Back in 1852, James "Yankee Jim" Robinson was hung for the crime of grand larceny. A few years later, Thomas and Anna Whaley built a house on the spot where Robinson died, and it has since been said that Yankee Jim’s footsteps can be heard clumping around the house. The Whaley’s and even their family dog are also said to haunt the home.

 

If you visit and tour the home on your travels, we’d love to hear about it!

 

The Keg Mansion, Toronto, ON

Now a Keg steakhouse in downtown Toronto, the mansion was once the home of industrialist Hart Massey and his family. Legend has it that after the death of Massey’s daughter in 1915, their maid was so distraught that she completed suicide in the building.  

 

Many diners have reported having seen the maid and several other spirits. So much so, in fact, that the staff at the restaurant keep a ‘ghost log’ to document encounters. 

 

If you want to go and explore any of these haunted houses for yourself as part of your next road trip, contact us at This email address is being protected from spambots. You need JavaScript enabled to view it. and we will be happy to help you put together a spooky fly-drive!

 

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Dark Sky Reserves in North America

Between them, the US and Canada boast more than 50 accredited Dark Sky Parks and Reserves; wilderness areas where light pollution is controlled and limited so that the true beauty of the night sky can be appreciated, making for some unforgettable memories and enviable photographs.

 

We’d love to tell you about some of our favourites …

 

Canyonlands National Park, Utah

Canyonlands National Park was designated a gold tier Dark Sky Park in 2015, joining the 4 other ‘Mighty Five’ national parks in the state: Arches, Bryce Canyon, Capitol Reef and Zion. Attend night sky ranger programs to learn more about the stars you’ll see and even look through a telescope to get a better look.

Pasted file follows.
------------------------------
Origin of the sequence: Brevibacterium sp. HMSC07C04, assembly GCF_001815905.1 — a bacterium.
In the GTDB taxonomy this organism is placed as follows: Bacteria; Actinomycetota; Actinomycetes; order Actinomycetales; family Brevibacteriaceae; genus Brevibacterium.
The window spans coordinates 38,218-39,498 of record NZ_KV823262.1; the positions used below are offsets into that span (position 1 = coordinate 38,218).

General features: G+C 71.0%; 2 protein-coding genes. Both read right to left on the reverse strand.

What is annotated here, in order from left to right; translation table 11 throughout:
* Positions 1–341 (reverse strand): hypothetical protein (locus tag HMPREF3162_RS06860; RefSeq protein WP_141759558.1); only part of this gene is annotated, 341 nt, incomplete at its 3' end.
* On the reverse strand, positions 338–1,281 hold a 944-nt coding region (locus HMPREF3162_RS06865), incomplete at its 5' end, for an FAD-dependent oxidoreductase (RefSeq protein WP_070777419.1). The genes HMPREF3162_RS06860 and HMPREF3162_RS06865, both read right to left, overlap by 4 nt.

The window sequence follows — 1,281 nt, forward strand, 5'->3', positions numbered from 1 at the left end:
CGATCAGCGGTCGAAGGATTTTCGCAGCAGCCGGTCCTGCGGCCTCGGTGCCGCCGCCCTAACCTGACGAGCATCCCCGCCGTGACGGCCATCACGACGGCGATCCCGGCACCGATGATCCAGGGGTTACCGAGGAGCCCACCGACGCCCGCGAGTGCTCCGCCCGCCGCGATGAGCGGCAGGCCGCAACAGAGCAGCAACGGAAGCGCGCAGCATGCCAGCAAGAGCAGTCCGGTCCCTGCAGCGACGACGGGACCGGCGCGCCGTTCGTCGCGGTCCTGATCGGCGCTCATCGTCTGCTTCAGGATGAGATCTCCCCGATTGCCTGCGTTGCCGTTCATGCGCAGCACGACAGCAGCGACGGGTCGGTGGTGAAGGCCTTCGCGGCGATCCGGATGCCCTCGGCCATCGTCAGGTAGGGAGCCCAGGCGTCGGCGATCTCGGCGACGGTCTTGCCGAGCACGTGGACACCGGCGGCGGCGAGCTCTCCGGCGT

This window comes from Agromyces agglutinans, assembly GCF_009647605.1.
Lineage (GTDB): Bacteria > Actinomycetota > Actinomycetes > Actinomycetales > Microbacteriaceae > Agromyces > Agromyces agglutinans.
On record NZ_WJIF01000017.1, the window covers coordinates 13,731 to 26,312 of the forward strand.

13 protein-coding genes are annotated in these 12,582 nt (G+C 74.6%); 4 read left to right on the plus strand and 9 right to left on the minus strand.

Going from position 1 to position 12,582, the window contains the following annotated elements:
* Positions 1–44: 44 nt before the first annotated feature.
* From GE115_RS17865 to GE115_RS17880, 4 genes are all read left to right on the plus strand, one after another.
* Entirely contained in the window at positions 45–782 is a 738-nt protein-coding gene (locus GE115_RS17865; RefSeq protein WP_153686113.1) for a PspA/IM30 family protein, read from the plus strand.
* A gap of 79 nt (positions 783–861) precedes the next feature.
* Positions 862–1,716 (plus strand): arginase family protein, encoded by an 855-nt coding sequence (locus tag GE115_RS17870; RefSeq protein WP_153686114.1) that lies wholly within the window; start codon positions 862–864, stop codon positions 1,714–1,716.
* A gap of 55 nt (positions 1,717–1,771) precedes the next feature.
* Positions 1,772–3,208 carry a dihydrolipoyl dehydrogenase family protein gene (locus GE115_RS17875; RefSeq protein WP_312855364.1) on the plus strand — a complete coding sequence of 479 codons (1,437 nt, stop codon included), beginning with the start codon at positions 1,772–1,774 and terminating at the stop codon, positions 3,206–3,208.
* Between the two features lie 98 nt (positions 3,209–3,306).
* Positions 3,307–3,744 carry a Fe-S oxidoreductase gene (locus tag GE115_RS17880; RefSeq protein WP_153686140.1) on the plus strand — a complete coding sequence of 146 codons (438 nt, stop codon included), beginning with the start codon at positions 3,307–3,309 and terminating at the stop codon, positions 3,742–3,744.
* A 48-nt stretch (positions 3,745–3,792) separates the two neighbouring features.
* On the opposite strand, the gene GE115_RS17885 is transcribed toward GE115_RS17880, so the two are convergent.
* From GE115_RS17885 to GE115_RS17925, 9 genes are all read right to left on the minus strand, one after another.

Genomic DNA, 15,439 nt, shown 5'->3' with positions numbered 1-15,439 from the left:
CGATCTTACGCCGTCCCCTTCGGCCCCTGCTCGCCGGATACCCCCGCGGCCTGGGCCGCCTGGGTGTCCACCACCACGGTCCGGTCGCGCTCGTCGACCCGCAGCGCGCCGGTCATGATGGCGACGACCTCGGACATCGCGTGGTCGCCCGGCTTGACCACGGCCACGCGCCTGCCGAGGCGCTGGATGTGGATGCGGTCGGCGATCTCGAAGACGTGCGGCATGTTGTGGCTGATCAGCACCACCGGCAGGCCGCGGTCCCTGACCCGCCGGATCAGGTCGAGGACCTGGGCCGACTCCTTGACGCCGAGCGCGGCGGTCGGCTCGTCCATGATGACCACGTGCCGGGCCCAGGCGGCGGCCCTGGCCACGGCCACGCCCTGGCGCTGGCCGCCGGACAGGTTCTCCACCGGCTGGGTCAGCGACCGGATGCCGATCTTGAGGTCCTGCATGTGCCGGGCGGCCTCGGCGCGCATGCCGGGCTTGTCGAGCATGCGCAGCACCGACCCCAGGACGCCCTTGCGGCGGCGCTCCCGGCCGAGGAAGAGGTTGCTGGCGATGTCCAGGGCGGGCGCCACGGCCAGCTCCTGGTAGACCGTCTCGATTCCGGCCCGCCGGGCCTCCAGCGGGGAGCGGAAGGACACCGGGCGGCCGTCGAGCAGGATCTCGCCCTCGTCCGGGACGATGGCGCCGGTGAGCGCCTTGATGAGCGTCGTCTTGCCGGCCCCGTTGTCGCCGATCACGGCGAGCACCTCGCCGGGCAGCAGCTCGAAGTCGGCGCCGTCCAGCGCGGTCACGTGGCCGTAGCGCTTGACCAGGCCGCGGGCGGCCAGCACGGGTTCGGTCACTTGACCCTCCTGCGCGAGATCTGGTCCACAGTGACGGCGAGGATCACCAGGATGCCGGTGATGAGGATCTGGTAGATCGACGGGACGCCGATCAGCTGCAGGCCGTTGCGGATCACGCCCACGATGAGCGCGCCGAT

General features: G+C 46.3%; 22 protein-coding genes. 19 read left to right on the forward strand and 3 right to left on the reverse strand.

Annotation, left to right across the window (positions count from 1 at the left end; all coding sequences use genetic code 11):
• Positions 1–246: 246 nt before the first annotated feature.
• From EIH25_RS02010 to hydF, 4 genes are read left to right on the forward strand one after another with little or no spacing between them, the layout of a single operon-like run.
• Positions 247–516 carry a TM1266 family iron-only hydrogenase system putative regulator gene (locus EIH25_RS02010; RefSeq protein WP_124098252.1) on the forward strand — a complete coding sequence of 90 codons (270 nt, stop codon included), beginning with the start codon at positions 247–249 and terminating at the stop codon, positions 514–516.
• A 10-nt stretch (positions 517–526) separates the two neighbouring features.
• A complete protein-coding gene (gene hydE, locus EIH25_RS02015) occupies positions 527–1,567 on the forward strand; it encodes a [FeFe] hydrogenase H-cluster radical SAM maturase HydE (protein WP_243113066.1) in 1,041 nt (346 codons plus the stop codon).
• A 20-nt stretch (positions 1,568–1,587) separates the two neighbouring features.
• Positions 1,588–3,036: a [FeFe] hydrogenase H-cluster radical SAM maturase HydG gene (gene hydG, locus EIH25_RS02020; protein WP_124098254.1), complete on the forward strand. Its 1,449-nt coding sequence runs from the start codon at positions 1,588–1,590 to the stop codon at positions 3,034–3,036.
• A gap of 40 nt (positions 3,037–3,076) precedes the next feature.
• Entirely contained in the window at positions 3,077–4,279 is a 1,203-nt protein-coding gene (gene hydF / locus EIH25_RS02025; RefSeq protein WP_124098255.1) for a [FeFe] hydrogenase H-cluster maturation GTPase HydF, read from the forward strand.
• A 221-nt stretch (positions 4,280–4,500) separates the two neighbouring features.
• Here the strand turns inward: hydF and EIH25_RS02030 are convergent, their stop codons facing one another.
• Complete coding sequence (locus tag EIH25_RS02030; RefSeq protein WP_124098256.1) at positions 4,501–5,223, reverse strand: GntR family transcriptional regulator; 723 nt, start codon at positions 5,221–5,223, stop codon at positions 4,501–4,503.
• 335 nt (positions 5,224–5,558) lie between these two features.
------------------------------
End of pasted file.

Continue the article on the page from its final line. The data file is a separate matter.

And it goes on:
Big Bend National Park, Texas

Big Bend, in western Texas and close to the Mexico border, encompasses approximately 800,000 acres of the Chihuahuan Desert. Here, you’ll likely encounter few fellow tourists and even less light pollution. If you’d rather not explore alone, join a guided moonlight walk with a park ranger.

 

Death Valley National Park, California & Nevada 

America’s hottest and driest national park sits across the California-Nevada state line. Not only does exploring the park at night make for a cooler experience, but it also means the opportunity to see thousands of stars with the naked eye. It is recommended that visiting during a new moon will enhance your visit even further and there is a Dark Sky Festival held here every spring.

 

Grand Canyon National Park, Arizona

Few destinations evoke imagery quite like the Grand Canyon. While the views during the day are extraordinary, the dark skies make it well worth looking up too. You may be lucky enough to see a meteor shower, star cloud or even catch a glimpse of Saturn or Jupiter.

 

Great Sand Dunes National Park, Colorado

Great Sand Dunes is affectionally known as America’s sandbox, but much of the park’s beauty is seen after dark. The neighbouring Sangre de Cristo mountains shelter the park from nearby light pollution, making near perfect conditions for viewing up to 15,000 stars.

 

Joshua Tree National Park, California